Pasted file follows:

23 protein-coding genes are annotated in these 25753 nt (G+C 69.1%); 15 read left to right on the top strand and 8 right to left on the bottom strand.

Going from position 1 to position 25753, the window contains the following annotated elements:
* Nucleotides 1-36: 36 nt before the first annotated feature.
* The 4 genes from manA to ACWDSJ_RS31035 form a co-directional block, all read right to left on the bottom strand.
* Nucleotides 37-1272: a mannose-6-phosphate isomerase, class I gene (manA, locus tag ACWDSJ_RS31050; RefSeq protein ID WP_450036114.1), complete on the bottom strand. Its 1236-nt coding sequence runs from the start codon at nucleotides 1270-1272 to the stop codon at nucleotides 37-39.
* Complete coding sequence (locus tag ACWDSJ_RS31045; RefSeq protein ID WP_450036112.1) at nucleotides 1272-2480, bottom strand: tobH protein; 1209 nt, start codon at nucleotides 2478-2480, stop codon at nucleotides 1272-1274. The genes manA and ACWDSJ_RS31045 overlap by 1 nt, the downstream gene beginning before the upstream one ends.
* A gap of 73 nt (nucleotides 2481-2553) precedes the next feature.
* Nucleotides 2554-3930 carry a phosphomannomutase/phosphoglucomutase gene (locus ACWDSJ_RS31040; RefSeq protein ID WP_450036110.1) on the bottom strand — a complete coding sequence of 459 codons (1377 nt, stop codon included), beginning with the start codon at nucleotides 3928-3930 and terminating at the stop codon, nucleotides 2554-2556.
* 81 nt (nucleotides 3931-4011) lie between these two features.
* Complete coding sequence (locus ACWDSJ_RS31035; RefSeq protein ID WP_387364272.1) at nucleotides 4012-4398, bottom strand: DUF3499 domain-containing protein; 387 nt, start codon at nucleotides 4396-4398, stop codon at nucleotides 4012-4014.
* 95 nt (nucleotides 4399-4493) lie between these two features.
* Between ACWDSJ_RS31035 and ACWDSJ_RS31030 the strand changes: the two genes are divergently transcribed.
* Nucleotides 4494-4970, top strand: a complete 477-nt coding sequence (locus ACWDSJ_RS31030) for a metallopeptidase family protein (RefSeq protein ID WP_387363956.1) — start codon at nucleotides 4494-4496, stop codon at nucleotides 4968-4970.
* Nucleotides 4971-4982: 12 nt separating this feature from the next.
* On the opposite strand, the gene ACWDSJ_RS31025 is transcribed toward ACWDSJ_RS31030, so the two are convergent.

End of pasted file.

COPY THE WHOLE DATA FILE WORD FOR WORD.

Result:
23 protein-coding genes are annotated in these 25753 nt (G+C 69.1%); 15 read left to right on the top strand and 8 right to left on the bottom strand.

Going from position 1 to position 25753, the window contains the following annotated elements:
* Nucleotides 1-36: 36 nt before the first annotated feature.
* The 4 genes from manA to ACWDSJ_RS31035 form a co-directional block, all read right to left on the bottom strand.
* Nucleotides 37-1272: a mannose-6-phosphate isomerase, class I gene (manA, locus tag ACWDSJ_RS31050; RefSeq protein ID WP_450036114.1), complete on the bottom strand. Its 1236-nt coding sequence runs from the start codon at nucleotides 1270-1272 to the stop codon at nucleotides 37-39.
* Complete coding sequence (locus tag ACWDSJ_RS31045; RefSeq protein ID WP_450036112.1) at nucleotides 1272-2480, bottom strand: tobH protein; 1209 nt, start codon at nucleotides 2478-2480, stop codon at nucleotides 1272-1274. The genes manA and ACWDSJ_RS31045 overlap by 1 nt, the downstream gene beginning before the upstream one ends.
* A gap of 73 nt (nucleotides 2481-2553) precedes the next feature.
* Nucleotides 2554-3930 carry a phosphomannomutase/phosphoglucomutase gene (locus ACWDSJ_RS31040; RefSeq protein ID WP_450036110.1) on the bottom strand — a complete coding sequence of 459 codons (1377 nt, stop codon included), beginning with the start codon at nucleotides 3928-3930 and terminating at the stop codon, nucleotides 2554-2556.
* 81 nt (nucleotides 3931-4011) lie between these two features.
* Complete coding sequence (locus ACWDSJ_RS31035; RefSeq protein ID WP_387364272.1) at nucleotides 4012-4398, bottom strand: DUF3499 domain-containing protein; 387 nt, start codon at nucleotides 4396-4398, stop codon at nucleotides 4012-4014.
* 95 nt (nucleotides 4399-4493) lie between these two features.
* Between ACWDSJ_RS31035 and ACWDSJ_RS31030 the strand changes: the two genes are divergently transcribed.
* Nucleotides 4494-4970, top strand: a complete 477-nt coding sequence (locus ACWDSJ_RS31030) for a metallopeptidase family protein (RefSeq protein ID WP_387363956.1) — start codon at nucleotides 4494-4496, stop codon at nucleotides 4968-4970.
* Nucleotides 4971-4982: 12 nt separating this feature from the next.
* On the opposite strand, the gene ACWDSJ_RS31025 is transcribed toward ACWDSJ_RS31030, so the two are convergent.